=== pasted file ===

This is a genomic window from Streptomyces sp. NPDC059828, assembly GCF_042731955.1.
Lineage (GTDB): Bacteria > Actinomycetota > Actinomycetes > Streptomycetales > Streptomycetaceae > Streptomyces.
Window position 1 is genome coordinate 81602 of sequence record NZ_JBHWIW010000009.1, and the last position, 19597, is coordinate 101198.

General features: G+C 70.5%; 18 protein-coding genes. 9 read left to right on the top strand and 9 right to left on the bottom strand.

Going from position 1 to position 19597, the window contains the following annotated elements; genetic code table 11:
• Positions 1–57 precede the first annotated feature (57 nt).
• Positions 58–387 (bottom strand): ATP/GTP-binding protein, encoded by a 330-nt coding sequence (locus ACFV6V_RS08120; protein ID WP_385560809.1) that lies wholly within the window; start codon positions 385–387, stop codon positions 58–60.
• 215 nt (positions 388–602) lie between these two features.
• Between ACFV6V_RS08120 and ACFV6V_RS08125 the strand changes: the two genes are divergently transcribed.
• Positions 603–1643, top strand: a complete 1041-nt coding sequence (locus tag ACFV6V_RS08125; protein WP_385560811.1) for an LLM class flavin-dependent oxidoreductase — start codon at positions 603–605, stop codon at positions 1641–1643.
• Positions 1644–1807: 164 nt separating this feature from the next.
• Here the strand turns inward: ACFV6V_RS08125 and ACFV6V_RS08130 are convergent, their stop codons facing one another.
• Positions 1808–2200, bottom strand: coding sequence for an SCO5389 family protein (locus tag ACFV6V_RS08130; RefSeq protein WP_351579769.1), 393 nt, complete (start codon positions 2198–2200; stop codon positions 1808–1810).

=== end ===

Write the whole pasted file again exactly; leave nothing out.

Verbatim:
This is a genomic window from Streptomyces sp. NPDC059828, assembly GCF_042731955.1.
Lineage (GTDB): Bacteria > Actinomycetota > Actinomycetes > Streptomycetales > Streptomycetaceae > Streptomyces.
Window position 1 is genome coordinate 81602 of sequence record NZ_JBHWIW010000009.1, and the last position, 19597, is coordinate 101198.

General features: G+C 70.5%; 18 protein-coding genes. 9 read left to right on the top strand and 9 right to left on the bottom strand.

Going from position 1 to position 19597, the window contains the following annotated elements; genetic code table 11:
• Positions 1–57 precede the first annotated feature (57 nt).
• Positions 58–387 (bottom strand): ATP/GTP-binding protein, encoded by a 330-nt coding sequence (locus ACFV6V_RS08120; protein ID WP_385560809.1) that lies wholly within the window; start codon positions 385–387, stop codon positions 58–60.
• 215 nt (positions 388–602) lie between these two features.
• Between ACFV6V_RS08120 and ACFV6V_RS08125 the strand changes: the two genes are divergently transcribed.
• Positions 603–1643, top strand: a complete 1041-nt coding sequence (locus tag ACFV6V_RS08125; protein WP_385560811.1) for an LLM class flavin-dependent oxidoreductase — start codon at positions 603–605, stop codon at positions 1641–1643.
• Positions 1644–1807: 164 nt separating this feature from the next.
• Here the strand turns inward: ACFV6V_RS08125 and ACFV6V_RS08130 are convergent, their stop codons facing one another.
• Positions 1808–2200, bottom strand: coding sequence for an SCO5389 family protein (locus tag ACFV6V_RS08130; RefSeq protein WP_351579769.1), 393 nt, complete (start codon positions 2198–2200; stop codon positions 1808–1810).